Europe's 'new world order' is letting Vladimir Putin run riot � The Spectator: In July that year, however, 22 alarmed leaders in central and eastern Europe — including V�clav Havel and Lech Walesa — had sent an anguished open letter to Obama regretting that his administration was turning away from their region. Was it because he felt that its problems had been solved?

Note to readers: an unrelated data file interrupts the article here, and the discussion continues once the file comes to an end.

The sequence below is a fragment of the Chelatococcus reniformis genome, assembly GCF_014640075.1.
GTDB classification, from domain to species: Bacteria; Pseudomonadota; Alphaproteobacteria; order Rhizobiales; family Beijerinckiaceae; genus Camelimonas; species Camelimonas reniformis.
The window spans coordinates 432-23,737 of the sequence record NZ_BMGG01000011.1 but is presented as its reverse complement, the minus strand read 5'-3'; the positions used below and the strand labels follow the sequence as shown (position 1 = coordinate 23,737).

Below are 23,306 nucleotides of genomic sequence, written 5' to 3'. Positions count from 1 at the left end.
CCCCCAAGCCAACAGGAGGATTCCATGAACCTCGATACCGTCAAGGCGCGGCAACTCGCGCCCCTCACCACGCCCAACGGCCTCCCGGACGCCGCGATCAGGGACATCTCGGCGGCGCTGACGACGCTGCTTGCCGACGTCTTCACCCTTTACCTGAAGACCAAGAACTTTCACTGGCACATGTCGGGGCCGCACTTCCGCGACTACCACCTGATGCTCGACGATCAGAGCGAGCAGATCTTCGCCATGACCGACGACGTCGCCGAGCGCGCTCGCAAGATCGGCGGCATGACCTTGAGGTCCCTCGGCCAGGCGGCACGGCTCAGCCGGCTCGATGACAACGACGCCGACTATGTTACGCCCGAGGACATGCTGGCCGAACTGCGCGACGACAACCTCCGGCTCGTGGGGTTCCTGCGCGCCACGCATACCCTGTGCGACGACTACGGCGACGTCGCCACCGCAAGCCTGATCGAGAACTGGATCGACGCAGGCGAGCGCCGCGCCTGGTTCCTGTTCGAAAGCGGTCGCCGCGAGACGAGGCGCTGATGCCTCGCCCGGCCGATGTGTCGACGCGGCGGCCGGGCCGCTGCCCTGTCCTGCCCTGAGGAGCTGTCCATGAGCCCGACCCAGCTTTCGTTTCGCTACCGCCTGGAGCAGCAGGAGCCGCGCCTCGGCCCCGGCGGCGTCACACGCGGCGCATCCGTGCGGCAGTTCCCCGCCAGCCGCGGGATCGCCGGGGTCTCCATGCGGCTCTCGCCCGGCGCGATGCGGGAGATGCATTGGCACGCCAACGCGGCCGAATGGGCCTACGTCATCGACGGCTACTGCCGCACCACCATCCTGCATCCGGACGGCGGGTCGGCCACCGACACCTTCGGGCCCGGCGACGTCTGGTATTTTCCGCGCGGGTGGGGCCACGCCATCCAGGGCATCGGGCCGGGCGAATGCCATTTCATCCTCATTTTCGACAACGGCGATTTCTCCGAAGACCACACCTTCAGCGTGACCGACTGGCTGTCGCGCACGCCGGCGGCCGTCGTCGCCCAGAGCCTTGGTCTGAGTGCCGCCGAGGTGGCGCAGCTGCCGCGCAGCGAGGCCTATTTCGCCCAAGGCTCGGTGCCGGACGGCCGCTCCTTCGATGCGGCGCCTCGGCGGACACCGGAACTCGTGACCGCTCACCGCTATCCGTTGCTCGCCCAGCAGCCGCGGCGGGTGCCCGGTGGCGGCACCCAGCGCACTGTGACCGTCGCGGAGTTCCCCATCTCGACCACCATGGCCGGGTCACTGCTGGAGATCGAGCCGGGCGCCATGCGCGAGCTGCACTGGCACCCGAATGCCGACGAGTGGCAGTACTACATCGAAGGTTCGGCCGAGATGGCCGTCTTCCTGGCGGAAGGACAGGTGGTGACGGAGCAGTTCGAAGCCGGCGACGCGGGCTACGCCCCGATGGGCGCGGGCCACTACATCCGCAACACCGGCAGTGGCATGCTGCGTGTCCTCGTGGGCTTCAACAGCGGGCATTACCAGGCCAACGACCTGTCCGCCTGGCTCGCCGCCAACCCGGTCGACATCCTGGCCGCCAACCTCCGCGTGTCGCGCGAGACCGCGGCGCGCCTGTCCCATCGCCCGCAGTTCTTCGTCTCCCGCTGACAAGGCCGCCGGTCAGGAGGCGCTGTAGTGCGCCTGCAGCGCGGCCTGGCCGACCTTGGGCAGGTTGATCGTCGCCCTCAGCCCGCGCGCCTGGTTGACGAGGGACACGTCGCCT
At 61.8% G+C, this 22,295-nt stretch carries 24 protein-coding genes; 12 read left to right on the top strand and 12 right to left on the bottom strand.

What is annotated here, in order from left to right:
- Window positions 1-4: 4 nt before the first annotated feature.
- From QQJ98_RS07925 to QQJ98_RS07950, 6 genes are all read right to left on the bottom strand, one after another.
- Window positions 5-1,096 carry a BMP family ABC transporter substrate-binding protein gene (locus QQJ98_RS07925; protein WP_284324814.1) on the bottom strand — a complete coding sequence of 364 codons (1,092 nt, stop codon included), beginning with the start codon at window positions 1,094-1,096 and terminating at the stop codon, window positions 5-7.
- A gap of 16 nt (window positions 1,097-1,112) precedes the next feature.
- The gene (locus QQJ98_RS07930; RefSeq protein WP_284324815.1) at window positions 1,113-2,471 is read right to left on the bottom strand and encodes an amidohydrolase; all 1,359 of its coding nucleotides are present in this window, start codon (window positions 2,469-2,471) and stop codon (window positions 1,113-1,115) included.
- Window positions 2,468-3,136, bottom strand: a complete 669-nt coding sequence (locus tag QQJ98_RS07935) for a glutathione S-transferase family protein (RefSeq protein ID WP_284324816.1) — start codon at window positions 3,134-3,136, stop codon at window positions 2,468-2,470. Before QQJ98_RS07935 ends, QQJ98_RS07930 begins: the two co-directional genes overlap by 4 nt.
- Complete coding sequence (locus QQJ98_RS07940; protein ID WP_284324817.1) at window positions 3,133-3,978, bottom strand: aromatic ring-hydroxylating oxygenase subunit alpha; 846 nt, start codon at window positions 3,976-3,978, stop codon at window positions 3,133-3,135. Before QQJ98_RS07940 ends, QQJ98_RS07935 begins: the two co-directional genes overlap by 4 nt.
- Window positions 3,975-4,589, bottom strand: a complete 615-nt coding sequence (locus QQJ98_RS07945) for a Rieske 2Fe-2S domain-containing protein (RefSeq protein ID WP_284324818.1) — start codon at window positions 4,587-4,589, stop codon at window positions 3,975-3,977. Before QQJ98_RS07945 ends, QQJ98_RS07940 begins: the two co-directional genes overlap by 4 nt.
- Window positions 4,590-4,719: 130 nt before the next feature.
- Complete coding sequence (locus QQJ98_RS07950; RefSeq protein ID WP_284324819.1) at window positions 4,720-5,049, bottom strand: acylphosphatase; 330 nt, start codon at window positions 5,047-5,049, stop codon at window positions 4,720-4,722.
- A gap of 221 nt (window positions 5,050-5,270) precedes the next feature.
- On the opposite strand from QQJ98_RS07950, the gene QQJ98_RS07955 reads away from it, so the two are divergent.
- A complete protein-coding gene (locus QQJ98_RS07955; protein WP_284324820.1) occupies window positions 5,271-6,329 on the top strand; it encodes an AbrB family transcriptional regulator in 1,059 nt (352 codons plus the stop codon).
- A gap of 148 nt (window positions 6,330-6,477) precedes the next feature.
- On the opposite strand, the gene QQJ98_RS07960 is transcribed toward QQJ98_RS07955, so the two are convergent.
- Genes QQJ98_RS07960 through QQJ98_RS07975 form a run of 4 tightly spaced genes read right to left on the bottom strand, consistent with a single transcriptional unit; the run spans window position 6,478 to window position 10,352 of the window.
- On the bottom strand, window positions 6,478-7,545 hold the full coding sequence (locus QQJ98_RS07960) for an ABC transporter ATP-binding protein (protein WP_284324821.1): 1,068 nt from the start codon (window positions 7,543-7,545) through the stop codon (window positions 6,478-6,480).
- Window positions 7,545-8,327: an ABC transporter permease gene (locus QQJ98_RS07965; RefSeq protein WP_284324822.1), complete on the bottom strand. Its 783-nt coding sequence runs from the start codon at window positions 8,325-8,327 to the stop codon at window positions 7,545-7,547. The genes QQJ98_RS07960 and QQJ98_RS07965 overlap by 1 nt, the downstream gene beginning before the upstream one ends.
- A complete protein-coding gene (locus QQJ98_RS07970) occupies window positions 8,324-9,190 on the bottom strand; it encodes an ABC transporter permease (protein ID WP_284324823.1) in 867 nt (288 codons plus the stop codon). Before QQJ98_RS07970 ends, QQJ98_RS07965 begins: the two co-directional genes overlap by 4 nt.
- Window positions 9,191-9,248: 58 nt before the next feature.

If so, he was wrong on several scores, but especially one: ‘The political impact of [the Russo-Georgian] war on the region has already been felt. Many countries were deeply disturbed to see the Atlantic alliance stand by as Russia violated… the territorial integrity of a country that was a member of Nato’s Partnership for Peace and the Euroatlantic Partnership Council — all in the name of defending a sphere of influence on its borders.’ This was a shrewd but paradoxical point — and for western Europeans a low blow. What the Havels and Walesas wanted from American involvement was not only America’s greater protective power, but also its tougher attitude to Russian claims on its ‘near abroad’.